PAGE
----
COVID-19 Cases Would Strain State Resources, Health Officials Say
There are currently no reported cases of the new coronavirus in Montana. This, however, may only be temporary. State public health officials say they’re preparing for the worst.
The COVID-19 virus continues its steady march. One by one, more countries are reporting new cases. At the time of this recording, California Governor Gavin Newson says at least 33 people have tested positive for COVID-19 and that state is now monitoring over 8,000 others.
That's in contrast to Montana where state health officials say a total of 24 people returning from mainland China have been monitored for coronavirus exposure. Nine are still being monitored; the rest are cleared and healthy.
So far, so good. That, however, could change on a dime.
"A single case of something like this, right now, based on what we know, would be very disruptive and would be hard to deal with," says Jim Murphy, who leads the Montana Health Department’s Communicable Disease Bureau.
Murphy says even one COVID-19 diagnosis would require an extraordinary amount of resources
"[Resources] To isolate a person for a fairly long time until their illness resolves and they clear the virus. And then the investigation that would go along with that, identifying who is at risk and monitoring those people under quarantine -- and that would be a strict quarantine -- would require a lot of resources than even the largest health jurisdiction in Montana."
Ellen Leahy is Director of the Missoula City-County Health Department. Last spring an outbreak of whooping cough had Leahy’s staff scrambling to keep pace. The department hired extra public health nurses to help chase down leads. Leahy says the response to a hypothetical coronavirus epidemic would dwarf that effort.
"Because it’s a novel virus – a new virus – theoretically, and probably in reality, the majority of people are susceptible. With pertussis at least you had folks who had some immunity. But with a new virus you have to theoretically consider that your whole population could get it."
Montana’s public health officials are gathering around tables and connecting via teleconference to wargame COVID-19 strategies.
COVID-19 is caused by a member of the coronavirus family that’s a close cousin to the SARS and MERS virus that have caused outbreaks in the past.
Leahy says they’re closely monitoring the current outbreak to glean any information about its spread and incubation period. Her Missoula team is already preparing a basic incident command structure.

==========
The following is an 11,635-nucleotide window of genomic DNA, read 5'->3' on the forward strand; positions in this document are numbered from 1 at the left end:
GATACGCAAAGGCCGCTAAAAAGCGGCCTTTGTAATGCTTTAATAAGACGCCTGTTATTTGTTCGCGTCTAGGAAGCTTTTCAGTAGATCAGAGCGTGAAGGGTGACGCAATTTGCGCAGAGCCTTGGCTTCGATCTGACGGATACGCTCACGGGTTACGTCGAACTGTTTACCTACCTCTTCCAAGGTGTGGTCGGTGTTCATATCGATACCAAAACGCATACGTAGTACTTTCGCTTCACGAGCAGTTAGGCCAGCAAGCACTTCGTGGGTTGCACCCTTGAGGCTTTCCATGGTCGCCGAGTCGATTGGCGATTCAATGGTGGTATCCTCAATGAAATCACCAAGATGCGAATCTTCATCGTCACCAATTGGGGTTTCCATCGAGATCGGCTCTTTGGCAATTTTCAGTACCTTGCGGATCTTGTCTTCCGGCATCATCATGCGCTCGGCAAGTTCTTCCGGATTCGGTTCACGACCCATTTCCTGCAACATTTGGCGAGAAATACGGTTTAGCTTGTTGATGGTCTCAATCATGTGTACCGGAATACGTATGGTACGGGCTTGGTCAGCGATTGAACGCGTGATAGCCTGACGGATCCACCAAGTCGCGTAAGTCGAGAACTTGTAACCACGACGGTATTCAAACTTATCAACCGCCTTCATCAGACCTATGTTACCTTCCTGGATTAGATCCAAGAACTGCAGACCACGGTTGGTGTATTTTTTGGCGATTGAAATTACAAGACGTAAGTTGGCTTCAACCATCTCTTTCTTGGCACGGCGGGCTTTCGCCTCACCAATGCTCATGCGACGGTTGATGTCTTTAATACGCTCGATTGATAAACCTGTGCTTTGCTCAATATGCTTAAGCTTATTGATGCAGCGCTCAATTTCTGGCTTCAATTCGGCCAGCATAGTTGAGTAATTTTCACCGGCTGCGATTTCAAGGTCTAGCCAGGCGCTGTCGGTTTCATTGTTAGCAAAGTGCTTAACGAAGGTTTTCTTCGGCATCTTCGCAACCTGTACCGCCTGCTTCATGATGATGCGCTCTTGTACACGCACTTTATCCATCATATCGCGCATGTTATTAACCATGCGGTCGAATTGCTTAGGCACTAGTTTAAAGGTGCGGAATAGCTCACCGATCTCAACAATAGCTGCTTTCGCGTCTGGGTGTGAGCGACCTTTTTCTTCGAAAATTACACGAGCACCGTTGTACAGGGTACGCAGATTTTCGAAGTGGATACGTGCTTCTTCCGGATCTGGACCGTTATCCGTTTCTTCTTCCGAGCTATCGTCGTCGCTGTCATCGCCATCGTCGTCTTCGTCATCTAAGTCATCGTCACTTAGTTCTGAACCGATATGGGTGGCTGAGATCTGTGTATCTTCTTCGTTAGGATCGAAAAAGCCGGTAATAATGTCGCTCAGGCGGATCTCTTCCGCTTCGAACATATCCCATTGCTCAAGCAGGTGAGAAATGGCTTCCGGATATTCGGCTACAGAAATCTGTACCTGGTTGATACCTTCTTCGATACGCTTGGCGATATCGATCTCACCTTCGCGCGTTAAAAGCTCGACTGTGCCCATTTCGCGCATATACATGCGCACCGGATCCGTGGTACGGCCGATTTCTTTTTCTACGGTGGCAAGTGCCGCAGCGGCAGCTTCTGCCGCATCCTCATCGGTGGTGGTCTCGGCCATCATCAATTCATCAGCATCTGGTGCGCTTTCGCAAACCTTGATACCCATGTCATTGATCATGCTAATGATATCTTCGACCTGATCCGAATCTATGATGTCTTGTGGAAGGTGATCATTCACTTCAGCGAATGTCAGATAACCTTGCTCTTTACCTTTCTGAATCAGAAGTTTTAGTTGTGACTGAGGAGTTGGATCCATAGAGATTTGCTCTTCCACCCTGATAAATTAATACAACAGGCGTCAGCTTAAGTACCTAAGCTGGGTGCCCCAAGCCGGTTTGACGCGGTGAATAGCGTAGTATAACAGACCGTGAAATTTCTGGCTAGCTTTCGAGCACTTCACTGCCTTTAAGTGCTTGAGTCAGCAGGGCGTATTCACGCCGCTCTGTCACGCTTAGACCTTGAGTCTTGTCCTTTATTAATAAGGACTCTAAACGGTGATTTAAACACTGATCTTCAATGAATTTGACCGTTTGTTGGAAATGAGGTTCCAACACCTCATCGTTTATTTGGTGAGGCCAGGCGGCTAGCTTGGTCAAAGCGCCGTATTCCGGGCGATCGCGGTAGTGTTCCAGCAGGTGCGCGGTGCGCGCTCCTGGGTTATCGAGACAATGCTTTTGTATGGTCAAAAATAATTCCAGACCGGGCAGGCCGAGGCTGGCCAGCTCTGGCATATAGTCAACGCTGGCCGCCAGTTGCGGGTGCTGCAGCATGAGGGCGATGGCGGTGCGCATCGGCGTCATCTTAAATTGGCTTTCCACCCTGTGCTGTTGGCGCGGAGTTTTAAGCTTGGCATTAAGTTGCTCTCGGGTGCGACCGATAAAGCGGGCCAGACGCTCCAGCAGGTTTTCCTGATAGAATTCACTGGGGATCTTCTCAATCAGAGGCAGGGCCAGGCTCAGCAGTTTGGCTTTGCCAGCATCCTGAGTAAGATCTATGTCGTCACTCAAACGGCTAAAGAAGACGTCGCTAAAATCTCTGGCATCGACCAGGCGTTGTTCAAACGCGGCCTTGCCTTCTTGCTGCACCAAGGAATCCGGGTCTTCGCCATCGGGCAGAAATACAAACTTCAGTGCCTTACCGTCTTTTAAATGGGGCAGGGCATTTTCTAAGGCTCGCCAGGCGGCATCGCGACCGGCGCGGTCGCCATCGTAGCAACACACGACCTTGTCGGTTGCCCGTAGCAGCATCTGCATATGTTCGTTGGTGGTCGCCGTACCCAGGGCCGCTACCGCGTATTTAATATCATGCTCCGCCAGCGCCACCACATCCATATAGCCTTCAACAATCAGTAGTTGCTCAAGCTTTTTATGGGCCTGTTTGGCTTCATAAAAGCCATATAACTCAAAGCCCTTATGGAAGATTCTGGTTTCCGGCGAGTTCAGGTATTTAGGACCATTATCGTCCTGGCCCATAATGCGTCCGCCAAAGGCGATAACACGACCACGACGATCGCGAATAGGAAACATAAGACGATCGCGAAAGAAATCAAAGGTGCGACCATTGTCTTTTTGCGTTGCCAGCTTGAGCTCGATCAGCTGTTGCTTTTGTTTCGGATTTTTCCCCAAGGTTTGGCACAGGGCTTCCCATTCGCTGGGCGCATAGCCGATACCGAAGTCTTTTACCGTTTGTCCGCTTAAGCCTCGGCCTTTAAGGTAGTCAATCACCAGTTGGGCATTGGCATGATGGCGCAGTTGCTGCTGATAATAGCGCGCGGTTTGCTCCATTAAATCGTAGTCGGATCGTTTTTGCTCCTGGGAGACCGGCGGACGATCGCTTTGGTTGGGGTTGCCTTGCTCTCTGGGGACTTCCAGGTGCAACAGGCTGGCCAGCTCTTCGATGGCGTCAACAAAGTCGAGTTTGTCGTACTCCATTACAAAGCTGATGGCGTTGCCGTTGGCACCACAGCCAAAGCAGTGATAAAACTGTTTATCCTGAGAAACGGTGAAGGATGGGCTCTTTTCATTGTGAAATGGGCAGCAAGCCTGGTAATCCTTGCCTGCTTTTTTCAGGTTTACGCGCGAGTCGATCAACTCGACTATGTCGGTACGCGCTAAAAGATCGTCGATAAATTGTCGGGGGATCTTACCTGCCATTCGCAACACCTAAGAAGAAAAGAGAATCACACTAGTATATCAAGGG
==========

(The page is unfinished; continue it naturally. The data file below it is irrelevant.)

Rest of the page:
"So we have an incident commander, an infectious disease specialist. We have a public information officer. We have someone assigned to just researching the literature and keeping us all apprised."
That kind of pre-planning is critical, according to Montana Communicable Disease Bureau chief Jim Murphy.
"A single case in Montana would have a lot of attention from our federal partners at the Centers for Disease Control. The state health department would be heavily involved. But at the end of the day the local jurisdiction would have an awful lot of responsibility. They would be the lead on the investigations that would identify other people that may be at risk. They would be the lead on implementing quarantines, for instance."
Murphy says Montana’s local health agencies, overseen by health boards have broad authority to issue mandatory patient isolation and quarantine orders.
"Our law does allow us to use law enforcement options if we have to. If we think somebody is going to be noncompliant, or we think the risks will be too high, we can be a little more strict with those orders."
But Murphy says he believes most sick Montanans would never intentionally endanger anyone else and would voluntarily comply with isolation or quarantine order.
How could COVID-19 affect school schedules? Missoula health official Ellen Leahy says that would be a tough call, and one made on a case-by-case basis.
"When you close schools you’re trying to balance between how likely is it that people have been exposed at school and they’re going to get it, versus how likely if you take the children that perhaps were not infected or exposed and you send them home or to daycare or somebody else’s house – have you really, really cut down contact? That’s a hard question to answer."
And for the time being Montana health officials say they don’t have all the answers.
The COVID-19 virus is not in Montana yet – and they want to keep it that way.
While there is no vaccination or cure, experts say knowledge truly is power. Public health officials urge Montanans to lean on credible sources of information during this public health emergency; to resist the urge to fall for baseless rumors, conspiracy theories and get-rich-quick scams.
"The medical guidance on this is going to be critical," says Rich Rasmussen, president and CEO of the Montana Hospital Association. "Don’t just pick up an ad you might see in your social media feed, but actually do some research, look at what the Department of Public Health has put out on their [coronavirus] site. Look at what the Centers for Disease Control has put out on their site. Those are the most credible sources and that’s who we should be looking to and listening to as we try to protect ourselves and our families."
Federal health officials say the immediate health risk of COVID-19 is low.